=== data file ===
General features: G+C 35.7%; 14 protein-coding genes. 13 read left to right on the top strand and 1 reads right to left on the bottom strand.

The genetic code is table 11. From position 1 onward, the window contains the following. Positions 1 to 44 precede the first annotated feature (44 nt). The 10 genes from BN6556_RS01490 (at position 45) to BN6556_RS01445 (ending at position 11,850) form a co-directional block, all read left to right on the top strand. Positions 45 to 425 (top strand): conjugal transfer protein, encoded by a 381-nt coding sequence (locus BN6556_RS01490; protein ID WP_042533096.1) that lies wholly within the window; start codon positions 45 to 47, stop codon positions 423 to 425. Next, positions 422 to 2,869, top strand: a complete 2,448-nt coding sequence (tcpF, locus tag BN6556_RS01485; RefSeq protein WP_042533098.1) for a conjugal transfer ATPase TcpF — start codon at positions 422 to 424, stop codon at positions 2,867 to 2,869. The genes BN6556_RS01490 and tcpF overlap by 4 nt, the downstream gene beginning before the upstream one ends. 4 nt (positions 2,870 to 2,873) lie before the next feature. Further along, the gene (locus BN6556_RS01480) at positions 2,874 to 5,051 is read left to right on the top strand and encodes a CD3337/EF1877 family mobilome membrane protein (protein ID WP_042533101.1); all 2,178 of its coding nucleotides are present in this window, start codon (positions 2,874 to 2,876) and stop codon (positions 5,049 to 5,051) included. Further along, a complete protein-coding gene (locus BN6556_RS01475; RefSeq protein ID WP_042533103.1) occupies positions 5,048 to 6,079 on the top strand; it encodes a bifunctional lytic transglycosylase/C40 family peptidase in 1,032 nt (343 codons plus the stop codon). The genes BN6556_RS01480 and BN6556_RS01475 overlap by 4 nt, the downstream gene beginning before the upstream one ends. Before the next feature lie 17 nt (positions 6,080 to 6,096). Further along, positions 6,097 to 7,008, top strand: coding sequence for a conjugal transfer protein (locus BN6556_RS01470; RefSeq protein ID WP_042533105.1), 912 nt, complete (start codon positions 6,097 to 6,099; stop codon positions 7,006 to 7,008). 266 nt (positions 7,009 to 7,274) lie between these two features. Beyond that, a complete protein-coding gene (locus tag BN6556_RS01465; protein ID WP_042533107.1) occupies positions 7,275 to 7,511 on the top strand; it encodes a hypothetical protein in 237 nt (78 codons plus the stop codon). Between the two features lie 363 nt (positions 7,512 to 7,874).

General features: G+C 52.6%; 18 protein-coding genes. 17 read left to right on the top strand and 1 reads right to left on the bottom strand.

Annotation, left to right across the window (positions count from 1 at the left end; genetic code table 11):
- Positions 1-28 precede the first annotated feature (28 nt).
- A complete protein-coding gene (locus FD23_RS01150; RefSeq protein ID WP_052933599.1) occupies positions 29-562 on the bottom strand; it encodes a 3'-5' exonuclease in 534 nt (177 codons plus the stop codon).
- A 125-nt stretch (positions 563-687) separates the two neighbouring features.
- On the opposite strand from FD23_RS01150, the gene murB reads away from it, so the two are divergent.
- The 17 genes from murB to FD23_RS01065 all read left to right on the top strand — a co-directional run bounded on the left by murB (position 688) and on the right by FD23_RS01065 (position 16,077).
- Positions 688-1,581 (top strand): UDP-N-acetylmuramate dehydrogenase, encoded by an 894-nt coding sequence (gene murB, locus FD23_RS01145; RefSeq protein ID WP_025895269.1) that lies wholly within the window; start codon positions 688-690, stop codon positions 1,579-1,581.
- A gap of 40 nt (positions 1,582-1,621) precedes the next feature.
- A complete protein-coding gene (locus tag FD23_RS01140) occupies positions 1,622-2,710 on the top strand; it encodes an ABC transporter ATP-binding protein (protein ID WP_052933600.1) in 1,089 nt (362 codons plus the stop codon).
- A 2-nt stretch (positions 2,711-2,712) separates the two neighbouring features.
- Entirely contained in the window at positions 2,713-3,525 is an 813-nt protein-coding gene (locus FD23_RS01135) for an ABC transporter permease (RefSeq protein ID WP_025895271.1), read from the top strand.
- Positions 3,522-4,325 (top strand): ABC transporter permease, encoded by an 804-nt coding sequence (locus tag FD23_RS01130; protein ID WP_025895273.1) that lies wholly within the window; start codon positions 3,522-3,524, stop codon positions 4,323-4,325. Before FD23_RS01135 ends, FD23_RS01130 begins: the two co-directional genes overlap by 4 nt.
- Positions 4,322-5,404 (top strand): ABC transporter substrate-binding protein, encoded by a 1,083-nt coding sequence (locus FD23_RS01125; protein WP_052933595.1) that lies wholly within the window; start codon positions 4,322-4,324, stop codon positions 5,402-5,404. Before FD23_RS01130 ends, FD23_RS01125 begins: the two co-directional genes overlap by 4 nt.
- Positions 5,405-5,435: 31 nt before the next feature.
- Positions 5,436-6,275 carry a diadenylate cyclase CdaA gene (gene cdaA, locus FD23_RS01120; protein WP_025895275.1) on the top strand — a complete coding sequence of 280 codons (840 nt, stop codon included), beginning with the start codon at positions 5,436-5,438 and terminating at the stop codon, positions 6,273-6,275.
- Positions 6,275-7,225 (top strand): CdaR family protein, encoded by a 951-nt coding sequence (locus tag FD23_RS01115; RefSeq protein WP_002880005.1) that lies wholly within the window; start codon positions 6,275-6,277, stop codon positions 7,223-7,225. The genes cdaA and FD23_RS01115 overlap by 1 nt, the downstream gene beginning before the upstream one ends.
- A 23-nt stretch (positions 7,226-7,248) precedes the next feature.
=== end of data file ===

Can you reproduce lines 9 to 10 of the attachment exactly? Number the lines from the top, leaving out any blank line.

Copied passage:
- The 17 genes from murB to FD23_RS01065 all read left to right on the top strand — a co-directional run bounded on the left by murB (position 688) and on the right by FD23_RS01065 (position 16,077).
- Positions 688-1,581 (top strand): UDP-N-acetylmuramate dehydrogenase, encoded by an 894-nt coding sequence (gene murB, locus FD23_RS01145; RefSeq protein ID WP_025895269.1) that lies wholly within the window; start codon positions 688-690, stop codon positions 1,579-1,581.